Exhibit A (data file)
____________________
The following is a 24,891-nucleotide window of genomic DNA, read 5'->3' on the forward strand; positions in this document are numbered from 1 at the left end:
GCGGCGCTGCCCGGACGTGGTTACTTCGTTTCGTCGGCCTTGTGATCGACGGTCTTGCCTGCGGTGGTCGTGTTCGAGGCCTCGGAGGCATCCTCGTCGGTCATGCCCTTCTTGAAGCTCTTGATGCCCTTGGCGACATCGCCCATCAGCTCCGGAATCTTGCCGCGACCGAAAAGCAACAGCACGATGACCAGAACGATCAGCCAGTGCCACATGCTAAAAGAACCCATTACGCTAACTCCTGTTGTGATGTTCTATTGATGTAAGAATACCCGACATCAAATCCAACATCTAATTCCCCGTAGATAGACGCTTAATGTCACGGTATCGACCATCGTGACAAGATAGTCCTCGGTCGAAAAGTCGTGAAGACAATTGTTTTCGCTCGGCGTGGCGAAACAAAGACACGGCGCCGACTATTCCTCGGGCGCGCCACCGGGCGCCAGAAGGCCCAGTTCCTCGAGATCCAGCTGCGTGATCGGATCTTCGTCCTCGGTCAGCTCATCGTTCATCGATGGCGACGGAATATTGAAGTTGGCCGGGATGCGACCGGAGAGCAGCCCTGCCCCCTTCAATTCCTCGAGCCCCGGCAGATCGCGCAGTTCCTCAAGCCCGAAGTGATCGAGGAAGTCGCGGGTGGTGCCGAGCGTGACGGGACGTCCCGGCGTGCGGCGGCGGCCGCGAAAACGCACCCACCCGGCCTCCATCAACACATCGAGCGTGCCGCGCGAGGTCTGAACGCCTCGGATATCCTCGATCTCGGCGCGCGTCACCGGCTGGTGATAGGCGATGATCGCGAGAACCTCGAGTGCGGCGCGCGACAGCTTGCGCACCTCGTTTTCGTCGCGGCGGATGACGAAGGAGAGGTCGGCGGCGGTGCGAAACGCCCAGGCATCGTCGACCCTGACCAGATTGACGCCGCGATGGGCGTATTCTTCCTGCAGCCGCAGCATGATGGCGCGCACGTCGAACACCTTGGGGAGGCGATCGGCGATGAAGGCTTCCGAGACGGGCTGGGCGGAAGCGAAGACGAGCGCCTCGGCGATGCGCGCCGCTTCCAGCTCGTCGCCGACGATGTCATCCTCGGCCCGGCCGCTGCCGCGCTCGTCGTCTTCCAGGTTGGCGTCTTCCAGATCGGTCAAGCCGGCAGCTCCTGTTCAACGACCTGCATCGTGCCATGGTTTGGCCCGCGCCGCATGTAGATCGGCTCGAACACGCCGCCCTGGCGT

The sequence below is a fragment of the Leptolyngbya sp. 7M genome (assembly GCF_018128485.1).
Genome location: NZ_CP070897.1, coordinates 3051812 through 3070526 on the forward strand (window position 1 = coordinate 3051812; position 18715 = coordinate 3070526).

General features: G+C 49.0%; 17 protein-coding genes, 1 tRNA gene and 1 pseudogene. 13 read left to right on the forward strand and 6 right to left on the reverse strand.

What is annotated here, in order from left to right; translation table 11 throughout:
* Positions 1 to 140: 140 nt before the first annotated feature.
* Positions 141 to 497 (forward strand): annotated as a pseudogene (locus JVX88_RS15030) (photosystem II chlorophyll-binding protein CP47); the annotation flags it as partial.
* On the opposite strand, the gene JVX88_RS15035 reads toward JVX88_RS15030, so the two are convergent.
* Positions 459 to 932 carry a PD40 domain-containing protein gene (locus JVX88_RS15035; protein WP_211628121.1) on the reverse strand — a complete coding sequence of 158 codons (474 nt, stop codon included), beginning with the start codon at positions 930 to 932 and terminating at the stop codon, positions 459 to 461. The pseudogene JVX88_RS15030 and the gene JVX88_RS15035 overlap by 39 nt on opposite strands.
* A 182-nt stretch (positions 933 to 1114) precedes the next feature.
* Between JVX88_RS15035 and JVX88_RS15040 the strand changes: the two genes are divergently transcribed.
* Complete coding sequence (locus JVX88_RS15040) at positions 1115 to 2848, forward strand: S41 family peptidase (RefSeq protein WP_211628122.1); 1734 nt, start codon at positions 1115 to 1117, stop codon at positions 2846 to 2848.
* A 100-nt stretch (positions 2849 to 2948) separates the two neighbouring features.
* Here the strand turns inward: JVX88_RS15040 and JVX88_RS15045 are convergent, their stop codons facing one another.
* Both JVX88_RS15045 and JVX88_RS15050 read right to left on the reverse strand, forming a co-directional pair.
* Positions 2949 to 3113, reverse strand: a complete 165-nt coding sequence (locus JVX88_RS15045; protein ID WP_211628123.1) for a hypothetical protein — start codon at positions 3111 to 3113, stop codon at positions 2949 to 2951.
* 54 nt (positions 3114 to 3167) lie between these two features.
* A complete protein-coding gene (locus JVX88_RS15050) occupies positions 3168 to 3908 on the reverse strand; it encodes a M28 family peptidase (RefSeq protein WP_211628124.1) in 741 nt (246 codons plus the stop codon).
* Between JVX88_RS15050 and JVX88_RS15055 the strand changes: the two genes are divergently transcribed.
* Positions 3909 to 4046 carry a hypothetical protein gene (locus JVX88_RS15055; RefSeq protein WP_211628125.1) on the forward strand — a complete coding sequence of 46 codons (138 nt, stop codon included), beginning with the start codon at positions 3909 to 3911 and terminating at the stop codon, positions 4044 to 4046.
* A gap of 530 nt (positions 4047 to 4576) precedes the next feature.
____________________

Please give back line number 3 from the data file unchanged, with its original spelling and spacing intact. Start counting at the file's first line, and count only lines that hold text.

The sequence below is a fragment of the Leptolyngbya sp. 7M genome (assembly GCF_018128485.1).